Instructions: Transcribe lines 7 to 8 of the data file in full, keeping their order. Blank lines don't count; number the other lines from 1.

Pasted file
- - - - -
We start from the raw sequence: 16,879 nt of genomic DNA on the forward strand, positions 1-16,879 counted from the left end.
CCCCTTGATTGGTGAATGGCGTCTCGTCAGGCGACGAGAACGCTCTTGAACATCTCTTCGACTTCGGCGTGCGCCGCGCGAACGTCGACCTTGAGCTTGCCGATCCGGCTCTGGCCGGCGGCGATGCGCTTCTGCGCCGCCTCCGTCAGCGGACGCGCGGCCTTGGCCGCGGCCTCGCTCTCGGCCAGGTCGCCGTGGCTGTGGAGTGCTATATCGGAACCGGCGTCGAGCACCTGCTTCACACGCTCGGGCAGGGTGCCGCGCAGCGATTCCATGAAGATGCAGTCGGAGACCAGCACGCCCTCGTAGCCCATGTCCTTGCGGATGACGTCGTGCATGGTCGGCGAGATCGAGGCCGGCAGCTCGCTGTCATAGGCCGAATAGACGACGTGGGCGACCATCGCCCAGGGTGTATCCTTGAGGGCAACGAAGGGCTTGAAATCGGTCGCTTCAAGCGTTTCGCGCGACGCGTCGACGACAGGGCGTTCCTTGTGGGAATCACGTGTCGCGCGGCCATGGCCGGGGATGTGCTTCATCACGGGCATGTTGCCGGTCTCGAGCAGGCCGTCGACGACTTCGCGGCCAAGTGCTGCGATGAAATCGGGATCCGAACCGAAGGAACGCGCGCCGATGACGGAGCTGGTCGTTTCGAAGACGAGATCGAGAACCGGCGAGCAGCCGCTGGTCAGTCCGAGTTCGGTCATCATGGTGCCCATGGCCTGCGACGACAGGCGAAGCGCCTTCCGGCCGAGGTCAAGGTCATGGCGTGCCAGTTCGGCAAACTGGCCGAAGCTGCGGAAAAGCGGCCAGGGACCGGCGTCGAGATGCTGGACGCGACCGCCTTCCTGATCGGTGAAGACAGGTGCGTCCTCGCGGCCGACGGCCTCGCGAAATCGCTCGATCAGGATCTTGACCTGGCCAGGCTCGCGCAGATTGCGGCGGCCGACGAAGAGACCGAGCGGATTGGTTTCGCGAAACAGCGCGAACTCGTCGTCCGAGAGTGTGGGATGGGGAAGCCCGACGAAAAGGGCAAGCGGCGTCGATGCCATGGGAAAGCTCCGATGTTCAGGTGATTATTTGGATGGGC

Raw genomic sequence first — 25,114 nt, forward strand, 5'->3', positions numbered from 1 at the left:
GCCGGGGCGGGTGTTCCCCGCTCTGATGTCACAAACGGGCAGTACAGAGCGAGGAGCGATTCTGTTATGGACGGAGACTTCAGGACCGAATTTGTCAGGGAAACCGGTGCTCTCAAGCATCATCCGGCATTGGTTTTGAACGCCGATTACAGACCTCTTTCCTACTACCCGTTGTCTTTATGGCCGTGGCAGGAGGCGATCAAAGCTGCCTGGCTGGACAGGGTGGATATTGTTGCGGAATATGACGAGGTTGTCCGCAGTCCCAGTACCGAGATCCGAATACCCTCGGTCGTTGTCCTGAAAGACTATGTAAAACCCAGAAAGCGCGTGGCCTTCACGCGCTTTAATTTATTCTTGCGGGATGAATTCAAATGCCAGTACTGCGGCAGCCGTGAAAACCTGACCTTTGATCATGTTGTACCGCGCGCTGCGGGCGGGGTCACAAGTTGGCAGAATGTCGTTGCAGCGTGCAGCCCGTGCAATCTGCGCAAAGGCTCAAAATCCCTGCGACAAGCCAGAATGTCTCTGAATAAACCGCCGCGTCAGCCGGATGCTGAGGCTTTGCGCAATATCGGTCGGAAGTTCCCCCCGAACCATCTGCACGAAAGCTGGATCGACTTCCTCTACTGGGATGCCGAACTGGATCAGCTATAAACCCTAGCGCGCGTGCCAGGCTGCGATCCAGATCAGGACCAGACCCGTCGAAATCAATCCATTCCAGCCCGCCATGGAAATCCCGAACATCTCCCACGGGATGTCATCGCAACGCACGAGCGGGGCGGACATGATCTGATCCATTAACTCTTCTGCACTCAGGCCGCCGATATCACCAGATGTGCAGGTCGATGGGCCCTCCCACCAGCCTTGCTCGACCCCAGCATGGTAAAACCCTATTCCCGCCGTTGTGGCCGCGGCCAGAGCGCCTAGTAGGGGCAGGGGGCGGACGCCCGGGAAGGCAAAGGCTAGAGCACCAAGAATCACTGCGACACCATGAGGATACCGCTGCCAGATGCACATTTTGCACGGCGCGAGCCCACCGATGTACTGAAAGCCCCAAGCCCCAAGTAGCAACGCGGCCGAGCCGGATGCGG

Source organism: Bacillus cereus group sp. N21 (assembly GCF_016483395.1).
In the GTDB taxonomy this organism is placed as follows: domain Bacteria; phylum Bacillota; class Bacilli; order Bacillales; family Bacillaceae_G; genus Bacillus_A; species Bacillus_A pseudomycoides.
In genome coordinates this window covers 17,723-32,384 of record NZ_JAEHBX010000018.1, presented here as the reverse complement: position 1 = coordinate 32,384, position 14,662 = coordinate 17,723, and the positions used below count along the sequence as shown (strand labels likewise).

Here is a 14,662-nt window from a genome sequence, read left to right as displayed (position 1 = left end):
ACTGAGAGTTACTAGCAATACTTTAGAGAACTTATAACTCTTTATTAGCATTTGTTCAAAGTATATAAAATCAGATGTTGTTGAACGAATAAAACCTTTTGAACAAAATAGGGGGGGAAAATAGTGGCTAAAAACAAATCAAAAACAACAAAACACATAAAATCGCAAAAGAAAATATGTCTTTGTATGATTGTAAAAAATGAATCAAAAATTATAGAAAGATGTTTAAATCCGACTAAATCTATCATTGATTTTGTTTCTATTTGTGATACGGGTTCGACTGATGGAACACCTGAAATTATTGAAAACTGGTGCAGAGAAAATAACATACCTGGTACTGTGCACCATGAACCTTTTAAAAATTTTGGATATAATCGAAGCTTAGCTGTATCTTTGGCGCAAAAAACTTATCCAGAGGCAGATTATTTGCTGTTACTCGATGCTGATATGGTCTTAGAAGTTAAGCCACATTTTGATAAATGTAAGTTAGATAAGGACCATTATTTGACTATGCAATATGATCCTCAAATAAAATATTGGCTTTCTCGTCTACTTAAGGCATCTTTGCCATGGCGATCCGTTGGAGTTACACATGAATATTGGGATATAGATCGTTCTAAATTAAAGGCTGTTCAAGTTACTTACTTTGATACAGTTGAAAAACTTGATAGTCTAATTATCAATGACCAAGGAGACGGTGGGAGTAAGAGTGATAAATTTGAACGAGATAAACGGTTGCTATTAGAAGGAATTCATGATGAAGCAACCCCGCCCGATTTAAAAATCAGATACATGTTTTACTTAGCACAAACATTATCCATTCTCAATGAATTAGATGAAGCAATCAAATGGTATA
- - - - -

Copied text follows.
In genome coordinates this window covers 17,723-32,384 of record NZ_JAEHBX010000018.1, presented here as the reverse complement: position 1 = coordinate 32,384, position 14,662 = coordinate 17,723, and the positions used below count along the sequence as shown (strand labels likewise).

Here is a 14,662-nt window from a genome sequence, read left to right as displayed (position 1 = left end):